As I said, Michael made a difference.

That’s why, after we won, I asked Michael to come in from the cold – to work as my speechwriter in government.

He declined the offer.

I understood why Michael said no.

He wasn’t in politics for personal gain.

He just wanted to put his shoulder to the wheel.

He just wanted us to get to the top of that hill.

That was why – whenever the contest was fiercest – whenever the outcome was in question – I found Michael was standing beside me.

He worked for us in the 2002 election and the 2006 election:

Advising me,

Making me laugh,

Helping us find the words that led to the light on the hill.

All of which is why it’s hard to believe he’s gone.

I last saw Michael at St Vincent’s.

It was the day the Paul Keating was visiting Melbourne – and Keating had given a sparkling interview to Jon Faine on 774.

Michael and I spoke about Keating.

And we spoke about 1999.

And – at one point – Michael thanked me for letting him work on those elections.

And I had to respectfully disagree with my old friend.

He didn’t have to thank me – but I had to thank him for helping us find that light on the hill.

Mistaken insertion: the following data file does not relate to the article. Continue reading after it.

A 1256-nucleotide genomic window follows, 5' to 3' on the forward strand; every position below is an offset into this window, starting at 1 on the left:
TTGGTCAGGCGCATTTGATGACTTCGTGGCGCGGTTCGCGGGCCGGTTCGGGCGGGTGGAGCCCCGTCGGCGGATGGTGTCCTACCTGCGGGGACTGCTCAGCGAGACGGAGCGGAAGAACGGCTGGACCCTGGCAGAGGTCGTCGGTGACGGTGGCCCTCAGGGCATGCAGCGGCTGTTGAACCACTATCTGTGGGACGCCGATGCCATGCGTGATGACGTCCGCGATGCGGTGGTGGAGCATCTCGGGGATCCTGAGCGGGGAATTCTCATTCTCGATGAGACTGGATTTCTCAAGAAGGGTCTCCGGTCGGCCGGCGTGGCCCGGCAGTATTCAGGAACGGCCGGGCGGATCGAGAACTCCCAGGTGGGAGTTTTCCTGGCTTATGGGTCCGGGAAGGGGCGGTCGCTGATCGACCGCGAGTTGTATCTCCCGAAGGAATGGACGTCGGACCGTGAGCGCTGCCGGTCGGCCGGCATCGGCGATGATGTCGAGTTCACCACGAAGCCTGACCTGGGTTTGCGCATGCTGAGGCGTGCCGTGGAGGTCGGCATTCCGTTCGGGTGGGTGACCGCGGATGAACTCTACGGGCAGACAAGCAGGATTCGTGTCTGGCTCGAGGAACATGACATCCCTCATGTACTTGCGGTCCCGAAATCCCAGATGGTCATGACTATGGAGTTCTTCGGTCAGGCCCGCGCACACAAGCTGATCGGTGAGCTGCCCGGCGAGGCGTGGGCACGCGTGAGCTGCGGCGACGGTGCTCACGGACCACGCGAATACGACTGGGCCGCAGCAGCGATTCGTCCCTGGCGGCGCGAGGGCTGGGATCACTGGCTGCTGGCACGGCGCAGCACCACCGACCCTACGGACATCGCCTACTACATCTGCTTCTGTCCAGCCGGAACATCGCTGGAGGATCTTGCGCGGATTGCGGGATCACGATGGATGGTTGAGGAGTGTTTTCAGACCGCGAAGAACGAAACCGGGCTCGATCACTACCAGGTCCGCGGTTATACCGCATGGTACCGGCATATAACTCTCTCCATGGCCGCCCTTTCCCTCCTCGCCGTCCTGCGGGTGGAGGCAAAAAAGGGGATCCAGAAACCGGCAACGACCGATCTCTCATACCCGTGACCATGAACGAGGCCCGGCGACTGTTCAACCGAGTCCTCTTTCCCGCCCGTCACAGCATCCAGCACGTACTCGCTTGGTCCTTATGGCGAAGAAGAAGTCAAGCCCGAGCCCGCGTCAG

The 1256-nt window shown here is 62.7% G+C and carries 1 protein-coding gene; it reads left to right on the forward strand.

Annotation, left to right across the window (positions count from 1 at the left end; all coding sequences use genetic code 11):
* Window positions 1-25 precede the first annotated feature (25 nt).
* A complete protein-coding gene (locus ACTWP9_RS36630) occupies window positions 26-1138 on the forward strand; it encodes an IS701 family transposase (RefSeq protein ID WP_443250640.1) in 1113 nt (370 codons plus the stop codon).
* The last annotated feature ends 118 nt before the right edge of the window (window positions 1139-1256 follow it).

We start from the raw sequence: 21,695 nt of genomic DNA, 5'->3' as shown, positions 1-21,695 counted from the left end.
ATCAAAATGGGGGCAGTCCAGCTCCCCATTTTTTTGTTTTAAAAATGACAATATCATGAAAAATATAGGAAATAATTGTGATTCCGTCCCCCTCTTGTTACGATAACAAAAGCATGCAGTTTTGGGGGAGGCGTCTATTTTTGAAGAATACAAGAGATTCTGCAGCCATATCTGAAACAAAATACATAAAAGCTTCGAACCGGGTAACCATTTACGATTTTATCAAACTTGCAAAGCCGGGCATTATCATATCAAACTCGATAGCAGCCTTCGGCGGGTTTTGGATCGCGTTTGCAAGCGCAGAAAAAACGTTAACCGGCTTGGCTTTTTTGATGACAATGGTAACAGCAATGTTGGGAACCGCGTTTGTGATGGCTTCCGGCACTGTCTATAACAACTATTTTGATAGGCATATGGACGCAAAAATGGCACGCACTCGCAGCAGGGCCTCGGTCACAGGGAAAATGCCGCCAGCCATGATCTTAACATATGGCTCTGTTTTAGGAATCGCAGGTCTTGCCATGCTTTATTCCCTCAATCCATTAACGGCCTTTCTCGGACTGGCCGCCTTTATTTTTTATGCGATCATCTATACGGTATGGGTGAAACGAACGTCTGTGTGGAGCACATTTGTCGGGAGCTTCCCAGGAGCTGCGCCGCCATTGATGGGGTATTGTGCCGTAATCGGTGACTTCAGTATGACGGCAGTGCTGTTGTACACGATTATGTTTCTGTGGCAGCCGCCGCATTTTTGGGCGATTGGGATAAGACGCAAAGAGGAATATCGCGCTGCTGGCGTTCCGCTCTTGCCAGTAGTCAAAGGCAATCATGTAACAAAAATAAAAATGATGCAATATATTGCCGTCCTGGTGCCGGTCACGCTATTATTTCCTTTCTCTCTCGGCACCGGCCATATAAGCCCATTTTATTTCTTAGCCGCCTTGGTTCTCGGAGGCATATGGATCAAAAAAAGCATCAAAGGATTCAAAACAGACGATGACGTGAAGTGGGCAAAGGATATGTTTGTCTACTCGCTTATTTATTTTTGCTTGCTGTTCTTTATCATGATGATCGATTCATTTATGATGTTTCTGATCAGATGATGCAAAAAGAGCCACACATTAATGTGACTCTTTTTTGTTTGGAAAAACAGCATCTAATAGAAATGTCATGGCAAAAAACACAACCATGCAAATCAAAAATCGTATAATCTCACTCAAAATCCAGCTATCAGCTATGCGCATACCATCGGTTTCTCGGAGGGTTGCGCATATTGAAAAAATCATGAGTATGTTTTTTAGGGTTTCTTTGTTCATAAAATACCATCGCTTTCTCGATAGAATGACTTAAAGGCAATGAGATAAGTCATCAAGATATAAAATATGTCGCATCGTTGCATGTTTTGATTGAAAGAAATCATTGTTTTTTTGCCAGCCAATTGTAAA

Thank you, Michael.

You were the light.

Michael Gurr's launch speech for Catch and Kill

The night before the 2006 State Election campaign launch in Ballarat. Left to right: Kim McGrath, Joel Deane, Michael Gurr 

The night before the 2006 State Election campaign launch in Ballarat. Left to right: Kim McGrath, Joel Deane, Michael Gurr 

On August 3, 2015, my friend Michael Gurr launched my political book, Catch and Kill: The Politics of Power, at the Fitzroy Town Hall.

It was a big night.

Steve Bracks, John Brumby, John Thwaites and Rob Hulls were there; Bill Shorten spoke; and the joint was packed.

Afterwards, Michael came up to me gave me the hardcopy of his speech. I was rapt and went home and put it someplace safe. So safe I couldn't find it again.

I've been looking for that bloody speech since Michael died on May 2 and, finally, have found that safe place. Here it is.